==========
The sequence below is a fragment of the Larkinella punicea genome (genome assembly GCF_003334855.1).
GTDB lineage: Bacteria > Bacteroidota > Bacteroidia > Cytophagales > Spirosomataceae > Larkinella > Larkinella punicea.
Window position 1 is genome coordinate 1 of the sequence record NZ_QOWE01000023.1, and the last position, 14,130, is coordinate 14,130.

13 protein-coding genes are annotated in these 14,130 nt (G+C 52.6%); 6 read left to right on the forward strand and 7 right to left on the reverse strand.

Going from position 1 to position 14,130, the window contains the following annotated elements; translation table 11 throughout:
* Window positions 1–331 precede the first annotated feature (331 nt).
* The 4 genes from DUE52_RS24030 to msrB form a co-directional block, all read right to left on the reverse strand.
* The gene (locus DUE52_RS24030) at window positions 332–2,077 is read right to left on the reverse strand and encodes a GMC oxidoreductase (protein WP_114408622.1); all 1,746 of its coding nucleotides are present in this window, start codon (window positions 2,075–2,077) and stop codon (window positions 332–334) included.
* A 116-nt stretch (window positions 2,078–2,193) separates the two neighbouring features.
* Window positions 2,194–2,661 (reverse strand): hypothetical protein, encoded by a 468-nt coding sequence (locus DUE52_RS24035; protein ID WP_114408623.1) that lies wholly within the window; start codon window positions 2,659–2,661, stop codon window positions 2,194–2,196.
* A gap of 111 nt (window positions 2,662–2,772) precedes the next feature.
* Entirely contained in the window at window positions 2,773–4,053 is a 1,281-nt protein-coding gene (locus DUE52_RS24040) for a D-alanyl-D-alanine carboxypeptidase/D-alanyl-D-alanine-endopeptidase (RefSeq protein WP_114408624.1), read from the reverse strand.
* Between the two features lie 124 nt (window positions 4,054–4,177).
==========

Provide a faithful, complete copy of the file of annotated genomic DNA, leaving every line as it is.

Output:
The sequence below is a fragment of the Larkinella punicea genome (genome assembly GCF_003334855.1).
GTDB lineage: Bacteria > Bacteroidota > Bacteroidia > Cytophagales > Spirosomataceae > Larkinella > Larkinella punicea.
Window position 1 is genome coordinate 1 of the sequence record NZ_QOWE01000023.1, and the last position, 14,130, is coordinate 14,130.

13 protein-coding genes are annotated in these 14,130 nt (G+C 52.6%); 6 read left to right on the forward strand and 7 right to left on the reverse strand.

Going from position 1 to position 14,130, the window contains the following annotated elements; translation table 11 throughout:
* Window positions 1–331 precede the first annotated feature (331 nt).
* The 4 genes from DUE52_RS24030 to msrB form a co-directional block, all read right to left on the reverse strand.
* The gene (locus DUE52_RS24030) at window positions 332–2,077 is read right to left on the reverse strand and encodes a GMC oxidoreductase (protein WP_114408622.1); all 1,746 of its coding nucleotides are present in this window, start codon (window positions 2,075–2,077) and stop codon (window positions 332–334) included.
* A 116-nt stretch (window positions 2,078–2,193) separates the two neighbouring features.
* Window positions 2,194–2,661 (reverse strand): hypothetical protein, encoded by a 468-nt coding sequence (locus DUE52_RS24035; protein ID WP_114408623.1) that lies wholly within the window; start codon window positions 2,659–2,661, stop codon window positions 2,194–2,196.
* A gap of 111 nt (window positions 2,662–2,772) precedes the next feature.
* Entirely contained in the window at window positions 2,773–4,053 is a 1,281-nt protein-coding gene (locus DUE52_RS24040) for a D-alanyl-D-alanine carboxypeptidase/D-alanyl-D-alanine-endopeptidase (RefSeq protein WP_114408624.1), read from the reverse strand.
* Between the two features lie 124 nt (window positions 4,054–4,177).